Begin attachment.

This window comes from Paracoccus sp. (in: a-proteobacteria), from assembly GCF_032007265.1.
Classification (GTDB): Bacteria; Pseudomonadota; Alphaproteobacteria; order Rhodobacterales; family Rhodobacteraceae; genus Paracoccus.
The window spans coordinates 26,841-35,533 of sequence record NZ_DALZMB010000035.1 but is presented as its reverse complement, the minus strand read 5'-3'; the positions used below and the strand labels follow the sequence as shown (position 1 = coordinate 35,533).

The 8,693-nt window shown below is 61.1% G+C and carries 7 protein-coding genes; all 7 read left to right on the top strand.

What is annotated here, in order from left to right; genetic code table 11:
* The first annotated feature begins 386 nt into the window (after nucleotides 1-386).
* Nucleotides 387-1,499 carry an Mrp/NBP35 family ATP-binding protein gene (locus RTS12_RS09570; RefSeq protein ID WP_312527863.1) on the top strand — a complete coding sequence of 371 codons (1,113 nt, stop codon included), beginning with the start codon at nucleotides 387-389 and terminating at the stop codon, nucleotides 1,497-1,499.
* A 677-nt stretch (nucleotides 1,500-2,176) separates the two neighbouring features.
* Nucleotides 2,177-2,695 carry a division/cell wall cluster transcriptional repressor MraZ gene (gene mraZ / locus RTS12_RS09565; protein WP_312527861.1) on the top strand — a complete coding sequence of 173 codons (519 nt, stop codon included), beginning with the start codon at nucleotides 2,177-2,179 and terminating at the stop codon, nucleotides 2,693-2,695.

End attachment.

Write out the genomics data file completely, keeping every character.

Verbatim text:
This window comes from Paracoccus sp. (in: a-proteobacteria), from assembly GCF_032007265.1.
Classification (GTDB): Bacteria; Pseudomonadota; Alphaproteobacteria; order Rhodobacterales; family Rhodobacteraceae; genus Paracoccus.
The window spans coordinates 26,841-35,533 of sequence record NZ_DALZMB010000035.1 but is presented as its reverse complement, the minus strand read 5'-3'; the positions used below and the strand labels follow the sequence as shown (position 1 = coordinate 35,533).

The 8,693-nt window shown below is 61.1% G+C and carries 7 protein-coding genes; all 7 read left to right on the top strand.

What is annotated here, in order from left to right; genetic code table 11:
* The first annotated feature begins 386 nt into the window (after nucleotides 1-386).
* Nucleotides 387-1,499 carry an Mrp/NBP35 family ATP-binding protein gene (locus RTS12_RS09570; RefSeq protein ID WP_312527863.1) on the top strand — a complete coding sequence of 371 codons (1,113 nt, stop codon included), beginning with the start codon at nucleotides 387-389 and terminating at the stop codon, nucleotides 1,497-1,499.
* A 677-nt stretch (nucleotides 1,500-2,176) separates the two neighbouring features.
* Nucleotides 2,177-2,695 carry a division/cell wall cluster transcriptional repressor MraZ gene (gene mraZ / locus RTS12_RS09565; protein WP_312527861.1) on the top strand — a complete coding sequence of 173 codons (519 nt, stop codon included), beginning with the start codon at nucleotides 2,177-2,179 and terminating at the stop codon, nucleotides 2,693-2,695.